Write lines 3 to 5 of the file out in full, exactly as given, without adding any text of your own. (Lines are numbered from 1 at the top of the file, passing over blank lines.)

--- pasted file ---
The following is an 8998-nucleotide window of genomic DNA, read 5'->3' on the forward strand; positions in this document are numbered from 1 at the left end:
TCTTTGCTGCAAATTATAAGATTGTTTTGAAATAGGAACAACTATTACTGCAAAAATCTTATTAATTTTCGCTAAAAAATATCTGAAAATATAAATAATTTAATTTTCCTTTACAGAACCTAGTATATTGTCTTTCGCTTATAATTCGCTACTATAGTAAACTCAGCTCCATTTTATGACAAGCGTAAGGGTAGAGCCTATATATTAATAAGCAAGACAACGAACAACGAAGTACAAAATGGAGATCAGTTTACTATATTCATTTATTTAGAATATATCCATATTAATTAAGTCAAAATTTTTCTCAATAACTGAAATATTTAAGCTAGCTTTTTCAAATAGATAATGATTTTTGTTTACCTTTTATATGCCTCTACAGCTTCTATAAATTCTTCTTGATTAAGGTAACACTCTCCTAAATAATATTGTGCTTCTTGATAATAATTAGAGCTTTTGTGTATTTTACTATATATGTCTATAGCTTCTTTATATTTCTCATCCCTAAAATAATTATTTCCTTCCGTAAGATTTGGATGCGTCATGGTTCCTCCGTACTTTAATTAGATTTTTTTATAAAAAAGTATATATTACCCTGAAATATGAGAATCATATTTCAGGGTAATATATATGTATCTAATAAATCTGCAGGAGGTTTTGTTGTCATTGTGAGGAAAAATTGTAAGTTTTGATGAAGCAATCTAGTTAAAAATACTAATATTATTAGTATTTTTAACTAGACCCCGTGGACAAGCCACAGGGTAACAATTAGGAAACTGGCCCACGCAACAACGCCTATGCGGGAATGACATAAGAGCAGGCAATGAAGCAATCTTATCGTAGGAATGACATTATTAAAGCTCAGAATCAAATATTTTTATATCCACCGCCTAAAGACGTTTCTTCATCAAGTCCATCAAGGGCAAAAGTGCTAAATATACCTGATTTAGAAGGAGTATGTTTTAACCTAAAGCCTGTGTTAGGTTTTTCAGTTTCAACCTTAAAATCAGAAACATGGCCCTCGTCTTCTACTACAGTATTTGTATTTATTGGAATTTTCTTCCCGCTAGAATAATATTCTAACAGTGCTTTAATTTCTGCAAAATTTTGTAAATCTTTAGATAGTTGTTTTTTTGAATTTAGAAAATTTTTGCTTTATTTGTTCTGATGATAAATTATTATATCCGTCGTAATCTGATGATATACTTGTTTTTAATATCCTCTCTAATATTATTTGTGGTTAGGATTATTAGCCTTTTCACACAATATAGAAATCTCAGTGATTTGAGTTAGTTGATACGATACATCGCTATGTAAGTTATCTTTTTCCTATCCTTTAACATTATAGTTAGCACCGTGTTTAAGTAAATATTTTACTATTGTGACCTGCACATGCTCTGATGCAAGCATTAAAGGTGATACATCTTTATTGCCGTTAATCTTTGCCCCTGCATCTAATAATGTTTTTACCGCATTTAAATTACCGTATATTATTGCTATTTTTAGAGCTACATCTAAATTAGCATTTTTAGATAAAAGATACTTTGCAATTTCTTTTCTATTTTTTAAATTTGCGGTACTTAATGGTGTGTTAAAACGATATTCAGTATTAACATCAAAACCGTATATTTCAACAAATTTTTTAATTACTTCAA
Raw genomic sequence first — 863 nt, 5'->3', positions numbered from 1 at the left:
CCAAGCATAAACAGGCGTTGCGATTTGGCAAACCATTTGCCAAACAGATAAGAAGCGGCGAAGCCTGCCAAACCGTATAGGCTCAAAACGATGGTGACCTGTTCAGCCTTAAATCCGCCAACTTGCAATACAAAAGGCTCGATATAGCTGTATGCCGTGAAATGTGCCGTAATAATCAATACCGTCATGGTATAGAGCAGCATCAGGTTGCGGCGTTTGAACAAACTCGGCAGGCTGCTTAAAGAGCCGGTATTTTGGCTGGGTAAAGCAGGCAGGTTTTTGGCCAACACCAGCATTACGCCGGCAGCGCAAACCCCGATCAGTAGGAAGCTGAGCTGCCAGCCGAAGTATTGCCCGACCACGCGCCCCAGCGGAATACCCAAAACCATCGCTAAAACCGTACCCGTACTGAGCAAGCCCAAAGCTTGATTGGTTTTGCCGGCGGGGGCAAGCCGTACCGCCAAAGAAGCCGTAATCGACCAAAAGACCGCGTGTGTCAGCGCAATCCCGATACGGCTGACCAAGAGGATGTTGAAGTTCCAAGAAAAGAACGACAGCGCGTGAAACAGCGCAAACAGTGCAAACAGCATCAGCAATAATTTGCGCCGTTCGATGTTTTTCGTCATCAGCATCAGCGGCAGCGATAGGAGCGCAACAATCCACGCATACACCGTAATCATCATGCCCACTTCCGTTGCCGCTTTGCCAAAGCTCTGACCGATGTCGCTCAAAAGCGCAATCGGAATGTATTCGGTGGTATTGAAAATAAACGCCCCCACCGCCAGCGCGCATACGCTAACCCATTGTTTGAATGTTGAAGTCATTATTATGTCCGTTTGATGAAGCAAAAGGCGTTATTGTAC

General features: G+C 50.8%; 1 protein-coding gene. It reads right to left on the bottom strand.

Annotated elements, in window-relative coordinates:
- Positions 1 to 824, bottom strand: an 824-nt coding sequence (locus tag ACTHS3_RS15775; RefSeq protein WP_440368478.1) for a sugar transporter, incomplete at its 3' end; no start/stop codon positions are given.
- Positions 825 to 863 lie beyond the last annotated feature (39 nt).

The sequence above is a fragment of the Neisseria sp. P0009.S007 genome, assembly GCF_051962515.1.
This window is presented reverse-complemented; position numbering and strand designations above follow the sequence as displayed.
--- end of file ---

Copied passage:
Raw genomic sequence first — 863 nt, 5'->3', positions numbered from 1 at the left:
CCAAGCATAAACAGGCGTTGCGATTTGGCAAACCATTTGCCAAACAGATAAGAAGCGGCGAAGCCTGCCAAACCGTATAGGCTCAAAACGATGGTGACCTGTTCAGCCTTAAATCCGCCAACTTGCAATACAAAAGGCTCGATATAGCTGTATGCCGTGAAATGTGCCGTAATAATCAATACCGTCATGGTATAGAGCAGCATCAGGTTGCGGCGTTTGAACAAACTCGGCAGGCTGCTTAAAGAGCCGGTATTTTGGCTGGGTAAAGCAGGCAGGTTTTTGGCCAACACCAGCATTACGCCGGCAGCGCAAACCCCGATCAGTAGGAAGCTGAGCTGCCAGCCGAAGTATTGCCCGACCACGCGCCCCAGCGGAATACCCAAAACCATCGCTAAAACCGTACCCGTACTGAGCAAGCCCAAAGCTTGATTGGTTTTGCCGGCGGGGGCAAGCCGTACCGCCAAAGAAGCCGTAATCGACCAAAAGACCGCGTGTGTCAGCGCAATCCCGATACGGCTGACCAAGAGGATGTTGAAGTTCCAAGAAAAGAACGACAGCGCGTGAAACAGCGCAAACAGTGCAAACAGCATCAGCAATAATTTGCGCCGTTCGATGTTTTTCGTCATCAGCATCAGCGGCAGCGATAGGAGCGCAACAATCCACGCATACACCGTAATCATCATGCCCACTTCCGTTGCCGCTTTGCCAAAGCTCTGACCGATGTCGCTCAAAAGCGCAATCGGAATGTATTCGGTGGTATTGAAAATAAACGCCCCCACCGCCAGCGCGCATACGCTAACCCATTGTTTGAATGTTGAAGTCATTATTATGTCCGTTTGATGAAGCAAAAGGCGTTATTGTAC

General features: G+C 50.8%; 1 protein-coding gene. It reads right to left on the bottom strand.